Mr. Fellowes seems to suppose a compact has existed, but he does not define the nature of this compact. Sir James Mackintosh told us there was a compact among "the privileged classes," which he called "a conspiracy against the rights of mankind;" and it is to this compact Mr. Fellowes appeals—it is from this compact RIGHTS emanate. After all that has been said and written on the "Social Compact," the definition of it is neither difficult, nor does its description require many words; in plain English, it means an agreement among the people themselves. Now, when did we make, this agreement?—Never. And not only did we never make this agreement, but our opponents are actively employed in endeavouring to prevent us making it now.

If any thing which can be called a RIGHT does, really exist antecedent to the agreement of, the people among themselves, it must be the RIGHT of making that agreement; and when made, it must also be the duty of every individual to preserve it. But as opinions change in consequence of increase of knowledge, and as the habits of society change with them, so an agreement made a long time ago, however excellent at the time, may not only be very inadequate to the state of society now, but it may be excessively injurious "to the well-being of society." It is therefore necessary to that well-being, first, that such an agreement should be made; second, that it should be altered from time to time, to make it accord, with the advance of; knowledge; or rather that means should be taken to cause it to improve as knowledge advanced. Both these most desirable, we may say indispensable, requisites "to the well-being of society," will be obtained in this country by Annual Election and equal Suffrage in the choice of Members of the House of Commons.

"Nature (we are told) has implanted the desire of self-preservation in every individual." This general expression must be taken to include also the desire of happiness, and freedom from unnecessary vexation and oppression.

But how is the individual to preserve himself—how promote his own happiness—how escape from vexation and oppression, if laws are made to bind him, by persons in whose appointment to make these laws he has had no share,—if laws are made by persons who tell him he shall never have any controul over them and that if he dare attempt to obtain it, they will punish him to the utmost of their power;—is there no vexation, no oppression in this?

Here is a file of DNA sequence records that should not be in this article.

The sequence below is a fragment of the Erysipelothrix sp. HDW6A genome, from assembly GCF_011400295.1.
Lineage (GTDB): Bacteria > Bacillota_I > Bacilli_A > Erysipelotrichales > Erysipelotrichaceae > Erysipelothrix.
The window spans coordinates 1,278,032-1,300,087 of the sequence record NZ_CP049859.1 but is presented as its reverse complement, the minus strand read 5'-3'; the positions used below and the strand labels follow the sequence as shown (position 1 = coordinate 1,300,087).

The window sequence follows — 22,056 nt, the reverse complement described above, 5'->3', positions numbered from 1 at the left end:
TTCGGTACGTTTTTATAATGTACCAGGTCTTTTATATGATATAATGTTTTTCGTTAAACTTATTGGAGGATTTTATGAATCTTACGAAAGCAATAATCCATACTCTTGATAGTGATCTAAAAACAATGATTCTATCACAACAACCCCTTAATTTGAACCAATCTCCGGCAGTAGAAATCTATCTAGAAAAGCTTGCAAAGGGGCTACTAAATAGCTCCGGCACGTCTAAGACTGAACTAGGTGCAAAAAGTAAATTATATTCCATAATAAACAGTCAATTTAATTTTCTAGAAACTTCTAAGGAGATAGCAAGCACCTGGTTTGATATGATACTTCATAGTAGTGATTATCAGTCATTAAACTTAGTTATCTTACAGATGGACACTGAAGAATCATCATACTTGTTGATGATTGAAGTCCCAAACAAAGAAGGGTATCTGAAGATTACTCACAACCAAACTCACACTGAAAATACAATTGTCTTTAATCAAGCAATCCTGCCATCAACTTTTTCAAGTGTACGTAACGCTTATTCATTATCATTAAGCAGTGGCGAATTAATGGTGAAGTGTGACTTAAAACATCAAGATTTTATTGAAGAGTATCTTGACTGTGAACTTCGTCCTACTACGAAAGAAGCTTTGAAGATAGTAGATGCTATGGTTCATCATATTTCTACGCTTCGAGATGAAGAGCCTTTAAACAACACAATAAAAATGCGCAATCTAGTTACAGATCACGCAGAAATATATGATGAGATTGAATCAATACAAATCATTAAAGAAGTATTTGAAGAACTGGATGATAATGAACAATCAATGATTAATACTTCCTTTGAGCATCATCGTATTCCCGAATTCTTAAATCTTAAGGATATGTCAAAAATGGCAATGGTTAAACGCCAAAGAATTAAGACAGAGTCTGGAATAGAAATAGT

Every man not worth a certain sum of mosey is liable to be made a soldier, and sent to any part of the United Kingdom, away from his friends and family:—what becomes of the law of self-preservation here? He is, taken against his consent, in consequence of a law made by others, against whom that law cannot operate: is it for "the well-being of society" that, this law should be executed without the consent of the man, who is for the want of that consent made its victim?

Every man not a housekeeper, and in some cases even a housekeeper, is liable to be pressed; that is, stolen away,— robbed of himself,—and sent to fight in a floating prison; from which, unjustly, iniquitously as he is confined, he dare not attempt

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to escape, so dreadful are the punishments inflicted on what are called deserters. Is this respecting "the principle of self-preservation, which nature has implanted in every individual?"

"What to an enlightened mind can be more absurd, more barbarous, and more injurious to manufacturers, miners, farmers, and indeed to every man connected with trade, than, the trade laws themselves, which engender ill-will and hatred throughout these classes of society, abridge their capabilities, and injure their property? The laws respecting labourers and workmen in particular, are almost without exception oppressive, and in many instances cruel, compelling the workman to look upon both his employer and the Magistrate as his natural enemy, leagued together for the purpose of extortion and oppression. Has the workman, has the labourer, then, no interest in "the well-being of the society?" Mr. Bentham has said somewhere, "that it is not the happiness of quantities of earth, but of sensitive beings, that is to fee promoted; the interest of one individual constituting as large a portion of the universal interest, as the Interest of any other individual." Is not the labourer's interest then of as much consequence as the interest of any man whatever.?—and ought he not to participate, as far as his situation permits, in making those jaws which are to bind him,—of those laws which dispose of the labour of his hands and of his person?